As researchers work to better understand the origins of the novel coronavirus, a new study suggests it might have been quietly spreading among humans for years before the current outbreak.
In a study, published in the journal Nature Medicine on March 17, scientists examined the origins of the novel coronavirus and explored the possibility that the virus crossed from animals into humans some time ago, before it became capable of causing disease in people.
The study, involved researchers from the US, the UK and Australia, including Edward Holmes, a researcher based at the University of Sydney who was the first to publish a genetic sequence of SARS-CoV-2.
The researchers analysed the genomic data related to the overall molecular structure, or backbone, of the new coronavirus and argued that it evolved in it natural hosts, most likely bats, before it mutated, enabling it to infect human cells.
However a second scenario put forth by the researchers, speculated on the possibility that the virus moved into humans years, possibly even decades ago, before it evolved to cause severe symptoms in people.
Under this scenario, the virus developed the deadly “genomic features ... through adaptation during undetected human-to-human transmission,” researchers wrote.
Essentially, the virus could have reached a kind of evolutionary tipping point that precipitated the current epidemic.
“Once acquired, these adaptations would enable the pandemic to take off and produce a sufficiently large cluster of cases to trigger the surveillance system that detected it,” the study said.
Dr Francis Collins, director of the US National Institute of Health, who was not involved in the research, summed it up in a recent blog post, writing: “As a result of gradual evolutionary changes over years or perhaps decades, the virus eventually gained the ability to spread from human to human and cause serious, often life-threatening disease.”
More research would be needed to know if this was actually ever the case, researchers said.
“Studies of banked human samples could provide information on whether such cryptic spread has occurred,” they wrote.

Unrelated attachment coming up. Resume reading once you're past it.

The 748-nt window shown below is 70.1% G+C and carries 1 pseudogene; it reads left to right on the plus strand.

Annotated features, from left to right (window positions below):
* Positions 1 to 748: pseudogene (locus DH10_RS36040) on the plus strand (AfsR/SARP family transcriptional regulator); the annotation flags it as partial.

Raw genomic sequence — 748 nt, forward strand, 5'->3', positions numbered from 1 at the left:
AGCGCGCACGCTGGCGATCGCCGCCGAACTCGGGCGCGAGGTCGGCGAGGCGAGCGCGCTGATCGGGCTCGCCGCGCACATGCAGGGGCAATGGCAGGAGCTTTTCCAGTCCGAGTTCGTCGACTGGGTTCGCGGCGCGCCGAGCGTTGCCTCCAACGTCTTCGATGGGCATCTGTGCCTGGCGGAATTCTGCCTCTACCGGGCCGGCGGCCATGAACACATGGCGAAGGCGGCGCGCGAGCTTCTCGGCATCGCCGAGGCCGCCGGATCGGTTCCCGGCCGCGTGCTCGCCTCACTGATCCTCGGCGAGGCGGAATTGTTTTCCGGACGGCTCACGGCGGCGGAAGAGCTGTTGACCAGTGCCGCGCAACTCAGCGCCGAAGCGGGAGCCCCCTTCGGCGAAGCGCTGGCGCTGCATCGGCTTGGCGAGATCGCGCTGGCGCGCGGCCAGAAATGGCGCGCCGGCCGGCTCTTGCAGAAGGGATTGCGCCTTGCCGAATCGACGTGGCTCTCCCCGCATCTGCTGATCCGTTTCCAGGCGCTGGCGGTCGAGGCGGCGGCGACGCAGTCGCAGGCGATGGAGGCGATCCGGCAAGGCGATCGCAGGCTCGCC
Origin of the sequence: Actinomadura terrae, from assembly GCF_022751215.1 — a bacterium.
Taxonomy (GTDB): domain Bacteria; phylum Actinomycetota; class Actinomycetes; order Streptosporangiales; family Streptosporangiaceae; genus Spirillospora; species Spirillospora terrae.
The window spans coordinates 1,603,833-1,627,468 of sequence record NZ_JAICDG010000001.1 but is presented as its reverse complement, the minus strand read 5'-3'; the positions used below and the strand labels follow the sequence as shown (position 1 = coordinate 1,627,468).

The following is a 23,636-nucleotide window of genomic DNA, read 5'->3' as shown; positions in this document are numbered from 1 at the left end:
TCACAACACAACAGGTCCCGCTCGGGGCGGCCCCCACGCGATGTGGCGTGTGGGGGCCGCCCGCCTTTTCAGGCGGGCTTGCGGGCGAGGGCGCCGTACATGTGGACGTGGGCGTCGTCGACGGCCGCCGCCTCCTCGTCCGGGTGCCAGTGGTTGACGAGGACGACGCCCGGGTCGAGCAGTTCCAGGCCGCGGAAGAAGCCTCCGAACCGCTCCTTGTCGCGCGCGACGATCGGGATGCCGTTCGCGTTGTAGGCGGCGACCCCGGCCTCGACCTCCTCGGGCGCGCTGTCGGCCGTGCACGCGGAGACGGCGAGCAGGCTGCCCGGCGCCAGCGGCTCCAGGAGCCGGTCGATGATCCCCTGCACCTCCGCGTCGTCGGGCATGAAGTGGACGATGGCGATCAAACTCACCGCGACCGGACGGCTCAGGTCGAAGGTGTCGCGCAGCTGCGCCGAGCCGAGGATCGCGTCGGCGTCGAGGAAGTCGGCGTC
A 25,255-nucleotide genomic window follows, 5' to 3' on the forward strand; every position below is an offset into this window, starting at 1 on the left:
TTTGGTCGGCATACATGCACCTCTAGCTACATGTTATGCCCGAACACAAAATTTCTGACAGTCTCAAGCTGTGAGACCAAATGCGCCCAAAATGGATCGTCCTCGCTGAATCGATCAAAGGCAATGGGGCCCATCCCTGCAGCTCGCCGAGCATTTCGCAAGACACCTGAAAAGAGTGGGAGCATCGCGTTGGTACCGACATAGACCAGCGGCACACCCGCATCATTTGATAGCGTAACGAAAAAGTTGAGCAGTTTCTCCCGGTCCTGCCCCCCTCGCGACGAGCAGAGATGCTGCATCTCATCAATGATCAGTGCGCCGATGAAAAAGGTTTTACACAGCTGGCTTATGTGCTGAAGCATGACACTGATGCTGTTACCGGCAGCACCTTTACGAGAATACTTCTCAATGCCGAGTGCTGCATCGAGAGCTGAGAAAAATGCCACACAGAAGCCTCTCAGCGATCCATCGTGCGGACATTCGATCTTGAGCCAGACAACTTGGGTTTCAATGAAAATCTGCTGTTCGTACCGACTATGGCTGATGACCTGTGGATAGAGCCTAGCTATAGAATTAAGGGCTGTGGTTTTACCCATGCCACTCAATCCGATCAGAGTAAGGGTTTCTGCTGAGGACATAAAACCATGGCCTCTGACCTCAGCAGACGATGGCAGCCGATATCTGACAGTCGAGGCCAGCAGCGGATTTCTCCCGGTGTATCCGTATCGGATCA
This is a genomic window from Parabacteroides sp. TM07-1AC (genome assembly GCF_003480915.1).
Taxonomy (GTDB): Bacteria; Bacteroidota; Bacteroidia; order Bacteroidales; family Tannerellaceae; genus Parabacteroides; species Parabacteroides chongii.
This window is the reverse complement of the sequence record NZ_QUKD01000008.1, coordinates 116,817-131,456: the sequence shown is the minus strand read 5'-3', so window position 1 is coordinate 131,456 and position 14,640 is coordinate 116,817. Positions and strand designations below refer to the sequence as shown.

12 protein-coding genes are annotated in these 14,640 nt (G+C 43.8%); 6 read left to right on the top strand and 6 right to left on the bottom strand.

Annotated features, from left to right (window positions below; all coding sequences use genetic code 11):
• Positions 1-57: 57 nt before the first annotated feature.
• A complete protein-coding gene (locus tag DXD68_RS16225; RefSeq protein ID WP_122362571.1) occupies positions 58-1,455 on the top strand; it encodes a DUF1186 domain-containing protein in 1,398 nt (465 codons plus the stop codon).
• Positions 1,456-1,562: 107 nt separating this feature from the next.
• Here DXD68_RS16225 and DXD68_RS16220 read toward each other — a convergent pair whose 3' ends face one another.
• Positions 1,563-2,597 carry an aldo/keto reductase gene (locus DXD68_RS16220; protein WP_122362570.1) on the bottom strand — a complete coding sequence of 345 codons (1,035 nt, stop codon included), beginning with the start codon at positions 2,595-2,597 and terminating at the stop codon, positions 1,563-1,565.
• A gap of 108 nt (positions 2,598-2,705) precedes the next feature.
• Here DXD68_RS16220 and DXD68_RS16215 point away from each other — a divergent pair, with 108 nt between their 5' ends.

However researchers reiterated that; “Estimates of the timing of the most recent common ancestor of SARS-CoV-2 made with current sequence data point to emergence of the virus in late November 2019 to early December 2019, compatible with the earliest retrospectively confirmed cases.”
Unlikely the virus was manipulated
Coronaviruses are a large family of viruses that can cause illnesses ranging widely in severity.
As the researchers point out, SARS-CoV-2 which causes the deadly COVID-19 disease, is the seventh coronavirus known to infect humans and the third to have come from bats.
Reports earlier this month pointed towards a suspected patient zero who attended an animal market in Wuhan where the novel coronavirus is believed to have jumped from a bat, to another animal, before infecting a human.
If true, the Wuhan market where the virus is believed to have jumped to humans was located nearby an infectious disease lab, fuelling conspiracy theories that the coronavirus was engineered into existence, either by accident or as a potential bio-weapon.
The study casts immense doubt on such a theory, however, with researchers saying there is “strong evidence” that the pathogen is “not the product of purposeful manipulation”.
“Our analyses clearly show that SARS-CoV-2 is not a laboratory construct or a purposefully manipulated virus,” they wrote.
Researcher Prof Holmes, who was involved in the study, told The Sydney Morning Herald on the weekend that the current outbreak was inevitable due to the prevalence of such animal markets in places like Wuhan.
“It is blindingly obvious that we, as humans, have to change the way we interact with the animal world. We have to cut our exposure. Those markets have to go. The illegal trade in wildlife has to end,” he said.
“The whole world is now set up for a pandemic; we live in mega cities, there is transport. It's an accident waiting to happen, and it happened.”
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